In the Balanced World scenario, content owners will have successfully pursued strategies where they offer services that are difficult for Content Owners to match. By having sticky services and a better profile of viewers, they may be able to base a strategy upon service stickiness and the better repository of behavioral information that Content Owners will have less skill and opportunity to match.

In the Churning World scenario, high rates of innovation could lead to a new source of content that could give birth to new content companies, but ones that don’t have the muscle to set up broad access to consumers. This new category of “amateur” content developers will likely have to be much more professional and ambitious than the relatively short user-generated material on current user video sites. Aggregators and Conduits could use this new wellspring of content to construct alternative programming portals. But it is likely that Conduits and Aggregators will find, as many have before, that creative talents able to create blockbuster successes are a scarce resource and likely to become more scarce in a world where quality is increasingly important.

Strategies for Niche Players

One of the rules of economic geography is that small markets support few niches and larger markets support many niches. Content is, of course, no different. Given that the Internet expands the reach of a content provider, it’s likely that video content will increasingly resemble the book business with new featured content (“Best Sellers”), series publishing, genre publishing, and back list (sometime referred to as Long Tail asset) marketing.

A limited form of genre publishing has even slipped into network prime time with current networks developing a positioning around police procedurals (CBS), relationship dramas (ABC), legal dramas (NBC), and TV targeted at younger and minority viewers (CW). Specialty cable channels have pursued theme programming with varying degrees of commitment and it is likely that the greater flexibility of video on demand will increase the importance of branding, pyschographics, taste mapping and prediction at an individual level.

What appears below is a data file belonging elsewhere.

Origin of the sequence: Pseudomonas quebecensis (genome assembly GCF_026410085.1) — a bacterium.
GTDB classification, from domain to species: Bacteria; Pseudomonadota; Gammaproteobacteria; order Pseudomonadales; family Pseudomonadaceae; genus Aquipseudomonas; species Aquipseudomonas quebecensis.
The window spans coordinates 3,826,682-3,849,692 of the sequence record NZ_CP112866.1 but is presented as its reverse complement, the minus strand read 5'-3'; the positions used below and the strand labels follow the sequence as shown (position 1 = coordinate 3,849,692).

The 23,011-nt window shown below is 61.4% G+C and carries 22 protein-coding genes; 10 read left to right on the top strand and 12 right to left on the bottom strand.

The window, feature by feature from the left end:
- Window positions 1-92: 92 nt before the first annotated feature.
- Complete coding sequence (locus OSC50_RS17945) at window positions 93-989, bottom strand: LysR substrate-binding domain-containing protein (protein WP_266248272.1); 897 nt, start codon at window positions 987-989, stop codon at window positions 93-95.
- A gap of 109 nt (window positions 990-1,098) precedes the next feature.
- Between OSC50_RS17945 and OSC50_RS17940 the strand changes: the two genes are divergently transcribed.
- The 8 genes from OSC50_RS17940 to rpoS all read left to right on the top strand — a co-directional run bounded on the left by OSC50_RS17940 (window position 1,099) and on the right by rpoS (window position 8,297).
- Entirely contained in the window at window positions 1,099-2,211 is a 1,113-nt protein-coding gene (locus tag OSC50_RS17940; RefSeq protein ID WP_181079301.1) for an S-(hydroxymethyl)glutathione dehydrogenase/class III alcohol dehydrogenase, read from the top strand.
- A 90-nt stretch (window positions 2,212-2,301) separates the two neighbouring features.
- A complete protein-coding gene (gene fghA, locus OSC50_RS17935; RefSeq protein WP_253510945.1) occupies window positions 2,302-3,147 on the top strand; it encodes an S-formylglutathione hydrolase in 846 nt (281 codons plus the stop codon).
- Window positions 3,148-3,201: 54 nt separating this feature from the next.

Forward integration – Content Owners Build the Portal Brand

An argument for forward integration by content owners is that in a world of Megachoice, a portal is like shelf space in the consumer’s mind. Consumers will likely only visit a limited number of portals and portals will have stickiness that will keep viewers at the site or cause them to bookmark or download inventory for later viewing.

A second argument for forward integration by content owners is that if increased supply of content and cross-content competition drives down prices, pressures on margins will cause the elimination of content distributors (conduits and aggregators) where the margins of the distributor exceed the value created.

A third argument for portal ownership is the increasing importance of creation of relationships with and information about consumers. In a world where advertising revenues are at risk, alternative economic models such as click through revenues for viewers following up on product placement or advertisements offer a potentially significant revenues source. Google in 2006 averaged approximately $1.52 per click through for consumer products under $100. The traditional 30 second spot revenue for an advertising model works out at about 2.1 cents per user in prime time. If networks with their content power can create click through models with the same success as Google, even a low click through rate can compensate for ad skipping.

Portals, in effect, become similar to the traditional prime time network with syndication a manageable option that can be done in parallel or sequentially depending upon the best value capture. In some situations, making content available at many sites may be economically preferable and technologically more feasible (if bandwidth is a constraint or reach is the key issue). In other situations, proprietary content acts to pull consumers to the site for the premium content and allows the site to keep viewers at the content owner portal.

Backward Integration – Do Conduits Build Content Empires?

For many traditional conduits, the threat of forward integration has forced them to consider whether they should be in the content business. Comcast considered purchasing Disney. Terry Semel, former CEO of Yahoo was brought in for his Hollywood connections. Google has been forced to pay for some of the news content that is aggregated on its site.